UK renewables, anyone?

Infinis, Guy Hands’ great rags to riches story is up for sale, prompting a flurry of dubious headlines (“Terra Firma considers washing hands of green energy developer Infinis”, spouted BusinessGreen late last year) and questions about Terra Firma’s commitment to the renewables space.

First things first: it’s time for Infinis to be sold. Its sale has little to do with any clouds over Inifinis’ performance or Terra Firma getting cold feet on renewables, and a lot to do with timing. Terra Firma bought Infinis in 2003 through a fund, Terra Firma Capital Partners II (TFCP II), which closed on €2.1 billion in February 2004.
TFCP II is in winding down mode, with people in the know saying it has already obtained an extension from LPs to give it more time to sell its investments. When or if a sale finally concludes in 2015, Infinis will have been a Terra Firma portfolio company for some 12 years. That’s a very healthy holding period that is now naturally coming to an end.

Still, recent pronouncements by Terra Firma chairman Hands and Infinis chief executive Eric Machiels do make you wonder about how smooth the company’s future will be.

In a December opinion article, Hands railed against a UK energy policy “driven by populism and prejudice”. He particularly despaired that a Conservative government, “spooked by opposition from a loud minority”, seems willing to stop expansion of onshore wind if it wins the next election, despite recognising its value for money.
Infinis’ Machiels sounded even more exasperated during the summer of 2014 when he accused Communities Secretary Eric Pickles of being “totally undemocratic” for rejecting 10 out of 12 planned onshore wind farms this year, four of which had been approved by local authorities.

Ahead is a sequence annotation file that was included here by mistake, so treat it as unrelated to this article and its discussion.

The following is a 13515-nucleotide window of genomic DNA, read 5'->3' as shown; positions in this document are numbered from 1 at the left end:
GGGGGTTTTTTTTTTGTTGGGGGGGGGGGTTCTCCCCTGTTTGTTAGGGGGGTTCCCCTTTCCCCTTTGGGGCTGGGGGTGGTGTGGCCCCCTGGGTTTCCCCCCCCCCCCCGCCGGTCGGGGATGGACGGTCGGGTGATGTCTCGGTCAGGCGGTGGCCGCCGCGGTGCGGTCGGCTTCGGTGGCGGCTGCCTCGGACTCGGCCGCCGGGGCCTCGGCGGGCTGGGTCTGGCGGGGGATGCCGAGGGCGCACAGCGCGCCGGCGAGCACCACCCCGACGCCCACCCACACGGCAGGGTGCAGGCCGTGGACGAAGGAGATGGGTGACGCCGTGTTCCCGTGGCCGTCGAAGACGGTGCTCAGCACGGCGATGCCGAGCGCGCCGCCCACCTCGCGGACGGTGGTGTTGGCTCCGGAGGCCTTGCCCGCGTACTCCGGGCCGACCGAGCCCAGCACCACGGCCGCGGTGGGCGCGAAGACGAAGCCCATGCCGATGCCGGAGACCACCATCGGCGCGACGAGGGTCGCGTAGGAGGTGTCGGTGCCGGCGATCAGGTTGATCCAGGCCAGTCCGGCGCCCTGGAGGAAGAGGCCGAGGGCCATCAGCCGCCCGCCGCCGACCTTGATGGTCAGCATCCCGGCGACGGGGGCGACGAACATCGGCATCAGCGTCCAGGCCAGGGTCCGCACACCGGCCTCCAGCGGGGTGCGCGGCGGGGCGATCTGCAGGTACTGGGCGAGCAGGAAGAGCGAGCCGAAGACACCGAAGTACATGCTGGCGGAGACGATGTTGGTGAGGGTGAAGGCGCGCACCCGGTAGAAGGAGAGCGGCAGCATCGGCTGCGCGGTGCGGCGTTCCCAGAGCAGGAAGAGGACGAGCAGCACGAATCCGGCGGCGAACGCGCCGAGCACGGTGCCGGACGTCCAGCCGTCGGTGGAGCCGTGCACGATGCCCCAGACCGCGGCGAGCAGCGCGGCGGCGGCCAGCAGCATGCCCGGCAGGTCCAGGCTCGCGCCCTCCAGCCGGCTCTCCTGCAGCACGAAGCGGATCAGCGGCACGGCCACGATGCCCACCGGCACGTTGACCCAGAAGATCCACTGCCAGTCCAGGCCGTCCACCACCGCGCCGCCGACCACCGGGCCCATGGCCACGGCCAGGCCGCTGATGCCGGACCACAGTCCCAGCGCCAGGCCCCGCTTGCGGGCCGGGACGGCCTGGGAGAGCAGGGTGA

Despite making its claim to fame by cornering 40 percent of the UK landfill gas to electricity production market, onshore wind is Infinis’ second most important generation source. More importantly, it is the key to the company’s future growth, with Infinis eyeing a 340MW pipeline of onshore wind projects either in planning or awaiting approval. While refreshingly honest, Hands and Machiels appear to be telling future buyers the company might face a bumpy ride to make good on its growth plans.

Even discounting these obstacles, it doesn’t seem unfair to say Infinis’ best days are already behind it. When Terra Firma spotted on what Hands once called “an orphaned landfill gas operation” within Waste Recycled Group, it kick-started a phenomenal growth story.

In just over a decade, the company grew its installed capacity from 57MW to 610MW, becoming one of the UK’s largest renewable energy producers and generating 7 percent of the country’s electricity.

It seems unlikely Infinis’ new owners will be able to again experience such transformative growth.

None of that will stop Terra Firma from making a killing from Infinis. As far back as 2011, Hands was saying Infinis was “making many many times the money we invested in it”. Bought for some £51 million, Terra Firma has already netted £234 million, from when Infinis listed on the London Stock Exchange last year. In February 2014, the Financial Times estimated Terra Firma had to date booked a gain of $1 billion on Infinis, a third of which has been returned to investors. And its current 68.6 percent stake in Infinis has a market value of £450 million.

So in a way, Infinis is old news. The real question for Terra Firma this year is, will it be able to replicate Infinis’ success in raising its $2 billion renewables energy fund.

Bruno Alves is the editor of sister publication Low Carbon Energy Investor. He writes a monthly column on private capital’s engagement with new energy markets.